National research has shown that between 45- 51% of gang members are of Hispanic descent with almost 33% under the age of 18. In a 2010 survey conducted by the Office of Juvenile Justice and Delinquency Prevention, 80% of student respondents indicated that gangs were present within their schools. Unfortunately, this creates opportunities for gang recruitment at public educational facilities from as early as elementary school. This trend is more likely to occur in high-poverty schools, where over 35% of Latino American students receive their education, compared to only 4% for white students.
In 1997, Angela Reyes decided to take action against the growing tide of youth gang-related deaths in the southwest Detroit community and formed the Detroit Hispanic Development Corporation (DHDC). She has since grown it into a community-based organization offering 14 programs focused on youth violence prevention, gang retirement and reintegration, family services, and continuing education within the Latino community of southwest Detroit.
While DHDC has an incredible 19-year record of service and impact, opportunities exist to further strengthen the organization as it moves forward. Mission Throttle was inspired by the potential to bring a market-based lens to DHDC’s programming and to collaborate on developing independent and diversified revenue streams.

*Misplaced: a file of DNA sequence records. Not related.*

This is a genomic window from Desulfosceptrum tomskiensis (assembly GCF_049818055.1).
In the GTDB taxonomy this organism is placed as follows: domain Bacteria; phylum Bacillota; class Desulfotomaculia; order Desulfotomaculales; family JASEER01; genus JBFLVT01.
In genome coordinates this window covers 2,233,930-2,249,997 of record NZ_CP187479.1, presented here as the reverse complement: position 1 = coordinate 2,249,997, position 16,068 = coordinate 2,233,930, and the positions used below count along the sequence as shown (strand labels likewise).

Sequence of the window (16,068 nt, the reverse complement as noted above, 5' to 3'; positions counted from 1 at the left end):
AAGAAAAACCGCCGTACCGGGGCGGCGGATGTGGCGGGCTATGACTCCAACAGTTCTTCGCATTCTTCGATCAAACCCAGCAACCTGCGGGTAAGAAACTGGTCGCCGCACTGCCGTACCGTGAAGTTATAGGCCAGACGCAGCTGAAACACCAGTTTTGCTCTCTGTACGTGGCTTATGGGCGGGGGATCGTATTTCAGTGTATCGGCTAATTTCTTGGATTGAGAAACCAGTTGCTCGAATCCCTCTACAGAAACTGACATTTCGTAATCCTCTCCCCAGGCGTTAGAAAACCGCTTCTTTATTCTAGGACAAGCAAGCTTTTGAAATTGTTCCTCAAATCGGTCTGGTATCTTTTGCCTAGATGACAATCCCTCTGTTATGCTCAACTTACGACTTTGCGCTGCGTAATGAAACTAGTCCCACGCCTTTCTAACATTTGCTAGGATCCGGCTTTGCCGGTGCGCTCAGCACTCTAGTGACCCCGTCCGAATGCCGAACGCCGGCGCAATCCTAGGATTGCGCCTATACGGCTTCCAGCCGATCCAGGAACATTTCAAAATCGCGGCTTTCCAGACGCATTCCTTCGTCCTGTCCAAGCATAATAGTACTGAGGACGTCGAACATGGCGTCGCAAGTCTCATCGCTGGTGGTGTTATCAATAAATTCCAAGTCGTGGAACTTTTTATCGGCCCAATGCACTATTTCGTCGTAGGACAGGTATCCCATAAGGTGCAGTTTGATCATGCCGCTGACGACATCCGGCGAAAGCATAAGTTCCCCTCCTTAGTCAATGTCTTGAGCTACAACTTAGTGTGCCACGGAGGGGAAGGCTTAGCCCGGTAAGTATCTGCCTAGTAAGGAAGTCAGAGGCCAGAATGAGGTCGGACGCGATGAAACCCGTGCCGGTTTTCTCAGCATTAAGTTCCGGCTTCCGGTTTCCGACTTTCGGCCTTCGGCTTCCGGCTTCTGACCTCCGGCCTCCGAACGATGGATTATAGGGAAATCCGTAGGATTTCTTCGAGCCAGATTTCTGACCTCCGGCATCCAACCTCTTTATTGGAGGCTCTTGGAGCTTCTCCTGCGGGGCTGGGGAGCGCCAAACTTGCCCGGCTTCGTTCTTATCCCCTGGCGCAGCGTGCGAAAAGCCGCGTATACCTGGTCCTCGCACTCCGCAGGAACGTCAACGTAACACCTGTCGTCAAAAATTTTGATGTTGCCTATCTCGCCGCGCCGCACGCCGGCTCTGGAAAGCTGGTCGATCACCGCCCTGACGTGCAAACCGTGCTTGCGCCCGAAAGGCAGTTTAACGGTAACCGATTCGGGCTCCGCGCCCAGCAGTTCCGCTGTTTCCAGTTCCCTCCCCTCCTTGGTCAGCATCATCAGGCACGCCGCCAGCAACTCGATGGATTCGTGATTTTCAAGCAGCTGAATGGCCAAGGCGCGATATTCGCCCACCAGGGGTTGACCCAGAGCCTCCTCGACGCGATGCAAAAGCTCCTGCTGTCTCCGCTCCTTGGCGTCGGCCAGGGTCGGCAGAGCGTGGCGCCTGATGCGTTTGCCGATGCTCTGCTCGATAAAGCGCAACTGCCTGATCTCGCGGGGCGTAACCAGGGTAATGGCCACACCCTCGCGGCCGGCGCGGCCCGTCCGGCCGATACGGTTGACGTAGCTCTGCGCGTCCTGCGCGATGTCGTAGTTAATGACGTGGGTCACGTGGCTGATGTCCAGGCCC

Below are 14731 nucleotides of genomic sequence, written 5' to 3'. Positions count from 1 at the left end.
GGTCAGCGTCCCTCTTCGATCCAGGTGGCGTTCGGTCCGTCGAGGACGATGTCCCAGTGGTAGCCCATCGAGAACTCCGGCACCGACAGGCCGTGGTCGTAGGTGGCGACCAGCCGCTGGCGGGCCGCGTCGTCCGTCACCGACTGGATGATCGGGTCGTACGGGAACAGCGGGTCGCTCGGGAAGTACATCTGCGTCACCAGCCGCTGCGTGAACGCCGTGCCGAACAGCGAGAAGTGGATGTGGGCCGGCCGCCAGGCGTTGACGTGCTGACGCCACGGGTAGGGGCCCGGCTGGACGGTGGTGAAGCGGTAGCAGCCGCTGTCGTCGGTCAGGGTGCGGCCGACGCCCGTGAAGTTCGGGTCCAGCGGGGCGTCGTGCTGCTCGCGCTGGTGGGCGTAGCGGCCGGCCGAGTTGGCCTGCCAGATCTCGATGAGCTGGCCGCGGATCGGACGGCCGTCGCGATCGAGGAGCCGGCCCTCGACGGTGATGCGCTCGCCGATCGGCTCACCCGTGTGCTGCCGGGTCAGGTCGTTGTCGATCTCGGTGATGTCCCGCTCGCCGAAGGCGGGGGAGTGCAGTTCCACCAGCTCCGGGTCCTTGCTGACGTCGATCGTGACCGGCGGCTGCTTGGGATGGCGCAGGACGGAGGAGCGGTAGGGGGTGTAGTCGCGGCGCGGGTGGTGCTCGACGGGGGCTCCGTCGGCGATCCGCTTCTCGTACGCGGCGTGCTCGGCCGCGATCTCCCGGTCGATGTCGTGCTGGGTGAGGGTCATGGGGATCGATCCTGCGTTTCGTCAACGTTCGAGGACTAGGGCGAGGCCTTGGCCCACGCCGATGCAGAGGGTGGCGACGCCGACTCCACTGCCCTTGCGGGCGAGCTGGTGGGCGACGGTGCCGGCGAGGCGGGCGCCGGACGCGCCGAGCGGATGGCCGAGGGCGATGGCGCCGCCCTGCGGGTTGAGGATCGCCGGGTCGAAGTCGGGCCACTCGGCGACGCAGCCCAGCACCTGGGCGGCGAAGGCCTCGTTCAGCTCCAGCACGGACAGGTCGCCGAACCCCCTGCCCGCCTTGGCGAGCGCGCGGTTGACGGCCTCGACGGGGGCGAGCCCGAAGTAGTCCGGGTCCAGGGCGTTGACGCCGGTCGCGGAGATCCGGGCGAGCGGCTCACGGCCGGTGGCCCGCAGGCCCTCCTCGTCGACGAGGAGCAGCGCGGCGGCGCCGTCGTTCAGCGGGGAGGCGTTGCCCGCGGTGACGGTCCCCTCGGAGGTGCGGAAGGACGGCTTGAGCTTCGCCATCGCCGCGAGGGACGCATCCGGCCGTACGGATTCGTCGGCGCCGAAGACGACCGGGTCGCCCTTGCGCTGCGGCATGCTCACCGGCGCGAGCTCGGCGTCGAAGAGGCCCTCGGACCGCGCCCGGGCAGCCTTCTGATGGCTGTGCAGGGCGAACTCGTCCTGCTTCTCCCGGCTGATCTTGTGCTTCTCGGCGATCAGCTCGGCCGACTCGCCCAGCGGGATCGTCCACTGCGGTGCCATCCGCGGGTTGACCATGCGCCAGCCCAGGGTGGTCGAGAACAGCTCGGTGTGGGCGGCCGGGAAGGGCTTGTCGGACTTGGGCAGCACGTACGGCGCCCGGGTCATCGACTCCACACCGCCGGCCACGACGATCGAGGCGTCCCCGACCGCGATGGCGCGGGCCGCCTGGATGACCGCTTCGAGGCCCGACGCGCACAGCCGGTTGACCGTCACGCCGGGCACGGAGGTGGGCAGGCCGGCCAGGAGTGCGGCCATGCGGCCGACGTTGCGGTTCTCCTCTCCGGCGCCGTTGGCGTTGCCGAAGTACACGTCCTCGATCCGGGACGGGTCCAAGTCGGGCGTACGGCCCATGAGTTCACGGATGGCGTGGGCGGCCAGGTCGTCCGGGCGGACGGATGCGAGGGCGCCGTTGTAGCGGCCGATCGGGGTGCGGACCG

How We Helped
Analysis of DHDC’s model, operations, impact, funding structure, and management team confirmed that opportunities exist to help DHDC become more operationally and financially sustainable. Mission Throttle’s findings highlighted the existence of opportunities around funding and capacity to serve, as well as a need for more robust systems including data management, accounting, and process improvements to inform data-driven decision-making. Additionally, Mission Throttle recommended impact metrics can be better utilized to ensure programs are resulting in desired outputs and outcomes. Mission Throttle presented actionable plans in line with project objectives for DHDC to follow in order to accelerate its impact.
Mission Throttle identified 16 different social enterprise models DHDC can pursue and house within its existing space for additional earned revenue. Of these, DHDC has selected four models that it will analyze for strategic fit, marketability, profitability, and impact. With these findings, DHDC will look to develop earned revenue sources to increase financial sustainability and programmatic resiliency.
“The market based approach and the study that went into the recommendations were very well done and give me a fresh sense of hope and enthusiasm for the work at DHDC and what it could become at the next level. The level of business acumen applied to this report and the examples shown gave me a much better feel. Now I am excited to see how these could be applied.”
— Joaquin Nuno-Whelan, Board Chair, Detroit Hispanic Development Corporation